Fidel Castro denounced President Obama’s attempt to restore relations with Cuba
Fidel Castro denounced President Obama’s attempt to restore relations with Cuba in a 1,500-word letter Sunday, a week after the president’s historic visit to the country.
“We don’t need the empire to give us any presents,” Castro said in the piece, which was published in the Cuban Communist Party’s official newspaper and titled “El hermano Obama” or “Brother Obama.” He wrote that Cubans are self-sufficient and “able to produce food and material wealth we need with the effort and intelligence of our people.”
The letter outlined Cuban history, including Spanish colonialism and Cuba’s role in defeating apartheid in South Africa, and emphasized America’s habitual aggression toward Cuba.
Castro criticized Obama’s “saccharine” encouragement to “forget the past, leave the past, look to the future, look at it together, a future of hope.” Considering the tense history of U.S.-Cuban relations, he wrote, Obama’s words “risked a heart attack.”
“After a merciless blockade that has lasted almost 60 years, those who have died in mercenary attacks on ships and Cuban ports, an airliner full of passengers that detonated in midair, mercenary invasions, multiple acts of violence?” he wrote.
Castro also recounted America’s role in the failed 1961 Bay of Pigs invasion, writing that, “nothing can justify this premeditated attack that cost our country hundreds of killed and wounded.”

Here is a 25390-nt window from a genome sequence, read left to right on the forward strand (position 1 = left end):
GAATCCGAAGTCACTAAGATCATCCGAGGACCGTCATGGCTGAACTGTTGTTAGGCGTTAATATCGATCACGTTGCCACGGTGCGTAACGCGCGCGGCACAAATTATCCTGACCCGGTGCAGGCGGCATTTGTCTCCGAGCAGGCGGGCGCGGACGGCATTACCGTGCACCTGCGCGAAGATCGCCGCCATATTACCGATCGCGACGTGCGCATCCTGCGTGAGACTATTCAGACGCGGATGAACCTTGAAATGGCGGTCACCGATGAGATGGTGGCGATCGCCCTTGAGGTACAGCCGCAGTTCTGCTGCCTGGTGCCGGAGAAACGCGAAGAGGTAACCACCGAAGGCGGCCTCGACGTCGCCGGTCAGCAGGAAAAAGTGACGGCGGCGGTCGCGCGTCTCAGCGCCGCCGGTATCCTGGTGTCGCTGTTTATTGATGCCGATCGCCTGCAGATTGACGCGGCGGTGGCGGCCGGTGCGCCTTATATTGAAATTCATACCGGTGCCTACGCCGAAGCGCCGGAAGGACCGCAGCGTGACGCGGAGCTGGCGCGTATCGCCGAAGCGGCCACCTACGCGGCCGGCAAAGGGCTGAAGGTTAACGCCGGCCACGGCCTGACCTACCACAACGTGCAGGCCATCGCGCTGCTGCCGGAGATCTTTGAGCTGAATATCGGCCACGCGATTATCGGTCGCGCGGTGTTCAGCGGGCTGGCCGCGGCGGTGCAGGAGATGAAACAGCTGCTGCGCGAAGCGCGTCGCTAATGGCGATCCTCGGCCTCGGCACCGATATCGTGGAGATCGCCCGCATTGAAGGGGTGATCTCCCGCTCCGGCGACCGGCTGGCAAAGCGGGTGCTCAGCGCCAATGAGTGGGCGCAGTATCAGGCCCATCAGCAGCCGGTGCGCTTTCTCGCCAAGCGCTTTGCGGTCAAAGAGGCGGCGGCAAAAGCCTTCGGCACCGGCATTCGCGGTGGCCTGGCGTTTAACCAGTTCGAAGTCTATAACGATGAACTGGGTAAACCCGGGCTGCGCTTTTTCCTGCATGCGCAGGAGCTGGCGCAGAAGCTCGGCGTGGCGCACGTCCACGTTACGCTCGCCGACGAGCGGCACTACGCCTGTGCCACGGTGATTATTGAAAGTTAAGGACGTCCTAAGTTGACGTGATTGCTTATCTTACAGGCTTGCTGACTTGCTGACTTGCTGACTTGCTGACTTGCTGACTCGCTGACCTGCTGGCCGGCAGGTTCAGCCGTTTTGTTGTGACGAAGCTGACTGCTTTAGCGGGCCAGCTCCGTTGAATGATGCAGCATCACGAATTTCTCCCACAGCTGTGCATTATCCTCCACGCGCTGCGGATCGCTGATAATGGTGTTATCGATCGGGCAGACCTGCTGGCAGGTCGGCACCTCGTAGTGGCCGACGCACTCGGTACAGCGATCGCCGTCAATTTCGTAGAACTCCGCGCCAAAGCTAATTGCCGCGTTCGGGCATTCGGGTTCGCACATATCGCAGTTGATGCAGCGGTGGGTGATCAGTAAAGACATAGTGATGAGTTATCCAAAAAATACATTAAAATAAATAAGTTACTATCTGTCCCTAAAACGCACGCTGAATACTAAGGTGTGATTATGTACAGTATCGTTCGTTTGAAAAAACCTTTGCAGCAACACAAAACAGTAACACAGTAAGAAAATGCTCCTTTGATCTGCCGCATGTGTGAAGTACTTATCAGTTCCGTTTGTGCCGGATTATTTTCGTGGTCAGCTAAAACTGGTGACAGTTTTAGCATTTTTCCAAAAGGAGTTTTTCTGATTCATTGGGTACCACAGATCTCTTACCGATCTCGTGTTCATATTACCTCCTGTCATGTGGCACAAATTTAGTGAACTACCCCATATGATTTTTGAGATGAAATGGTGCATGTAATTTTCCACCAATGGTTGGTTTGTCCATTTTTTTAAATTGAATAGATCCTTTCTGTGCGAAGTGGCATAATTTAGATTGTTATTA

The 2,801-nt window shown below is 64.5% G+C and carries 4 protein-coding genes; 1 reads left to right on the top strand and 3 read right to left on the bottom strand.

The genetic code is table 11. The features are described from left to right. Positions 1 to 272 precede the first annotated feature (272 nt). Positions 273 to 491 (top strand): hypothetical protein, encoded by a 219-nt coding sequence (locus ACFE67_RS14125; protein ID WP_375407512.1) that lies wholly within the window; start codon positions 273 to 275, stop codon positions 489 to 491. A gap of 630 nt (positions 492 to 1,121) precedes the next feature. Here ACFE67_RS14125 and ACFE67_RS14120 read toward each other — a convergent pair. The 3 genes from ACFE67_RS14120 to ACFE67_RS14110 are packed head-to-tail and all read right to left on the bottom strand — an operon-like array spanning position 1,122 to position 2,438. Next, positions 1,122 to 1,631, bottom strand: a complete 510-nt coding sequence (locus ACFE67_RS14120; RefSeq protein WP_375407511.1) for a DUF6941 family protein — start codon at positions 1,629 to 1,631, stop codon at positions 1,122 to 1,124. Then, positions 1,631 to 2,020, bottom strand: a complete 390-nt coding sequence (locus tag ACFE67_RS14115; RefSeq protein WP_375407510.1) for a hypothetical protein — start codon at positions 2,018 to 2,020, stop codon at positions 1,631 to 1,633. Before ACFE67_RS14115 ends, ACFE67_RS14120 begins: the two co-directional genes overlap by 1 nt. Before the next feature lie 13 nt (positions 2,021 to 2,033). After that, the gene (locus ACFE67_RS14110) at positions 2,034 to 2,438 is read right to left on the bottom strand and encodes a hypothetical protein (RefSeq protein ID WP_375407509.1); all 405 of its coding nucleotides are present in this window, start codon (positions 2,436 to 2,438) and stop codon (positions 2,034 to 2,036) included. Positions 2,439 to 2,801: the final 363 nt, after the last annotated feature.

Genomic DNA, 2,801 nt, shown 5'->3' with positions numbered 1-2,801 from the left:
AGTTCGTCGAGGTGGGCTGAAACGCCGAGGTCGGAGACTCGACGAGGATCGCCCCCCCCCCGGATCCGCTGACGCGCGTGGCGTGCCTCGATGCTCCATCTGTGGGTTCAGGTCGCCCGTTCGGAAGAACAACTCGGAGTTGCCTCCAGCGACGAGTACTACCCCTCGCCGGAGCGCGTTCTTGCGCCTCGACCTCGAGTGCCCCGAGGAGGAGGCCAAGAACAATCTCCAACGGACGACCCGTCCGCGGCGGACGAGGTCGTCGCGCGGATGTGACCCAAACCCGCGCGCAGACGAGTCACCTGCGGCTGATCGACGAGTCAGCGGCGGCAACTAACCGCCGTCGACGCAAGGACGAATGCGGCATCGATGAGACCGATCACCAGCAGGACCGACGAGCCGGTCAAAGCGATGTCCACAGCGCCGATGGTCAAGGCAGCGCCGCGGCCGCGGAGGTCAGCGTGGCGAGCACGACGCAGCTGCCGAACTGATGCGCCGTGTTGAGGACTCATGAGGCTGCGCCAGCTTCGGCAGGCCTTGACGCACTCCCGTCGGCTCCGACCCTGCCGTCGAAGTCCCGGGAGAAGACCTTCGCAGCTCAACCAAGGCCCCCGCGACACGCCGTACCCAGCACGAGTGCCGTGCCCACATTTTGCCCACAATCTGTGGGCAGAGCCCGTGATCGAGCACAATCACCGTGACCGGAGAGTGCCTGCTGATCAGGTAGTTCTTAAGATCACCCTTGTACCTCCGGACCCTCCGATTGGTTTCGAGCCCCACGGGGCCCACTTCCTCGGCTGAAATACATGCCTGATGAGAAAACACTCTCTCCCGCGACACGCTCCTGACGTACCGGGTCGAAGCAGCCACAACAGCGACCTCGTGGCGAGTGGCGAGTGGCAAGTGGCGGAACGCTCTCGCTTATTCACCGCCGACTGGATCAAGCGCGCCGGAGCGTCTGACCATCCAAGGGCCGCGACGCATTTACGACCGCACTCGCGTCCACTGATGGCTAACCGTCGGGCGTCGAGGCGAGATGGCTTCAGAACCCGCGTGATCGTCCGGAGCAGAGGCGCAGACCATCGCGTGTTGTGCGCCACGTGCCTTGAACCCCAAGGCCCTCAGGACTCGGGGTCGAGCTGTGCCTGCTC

He rejected Obama’s claims that America and Cuba were “built in part by slaves…from America” and that Americans and Cubans “can trace their heritage to both slaves and slave-owners.”
“Native populations do not exist at all in Obama’s mind,” Castro wrote and poked at Obama’s youth. “Nor does he say that racial discrimination was swept away by the Revolution; that retirement and salary of all Cubans were declared by this before Mr. Barack Obama turned ten years old.”
Castro then advised Obama to stay out of Cuban politics.
“My modest suggestion is that he reflects and doesn’t try to develop theories about Cuban politics,” Castro wrote.
Obama did not meet with Fidel Castro during his visit to Cuba though he said he would have met with him “if his health was good enough.” The president said that such a meeting would be a “symbol of the… closing of this Cold War chapter in our mutual histories.”
Critics of the Cuba trip have slammed Obama for bowing to President Raul Castro and brushing off Cuban human rights abuses.
At a joint press conference with President Raul Castro on Monday, Obama asked Castro to comment “on some of the areas where he feels that we’re falling short.” In the same conference, Castro was asked about political prisoners being held in Cuba, to which he demanded “a list” of the prisoners.
“Give me a list of the political prisoners, and I will release them immediately,” Castro said.
Others have called Obama blasé concerning the Brussels terror attacks, which occurred while he was in Cuba, and have accused him of going on an “ideological holiday trip in Cuba while the world burns.”
On Tuesday, the day of the terror attack in Brussels, Obama commemorated the victims of the attacks for 51 seconds before continuing with his speech about restoring relations and moving past the cold war. He later attended a baseball game between the Cuban national team and the Tampa Bay Rays.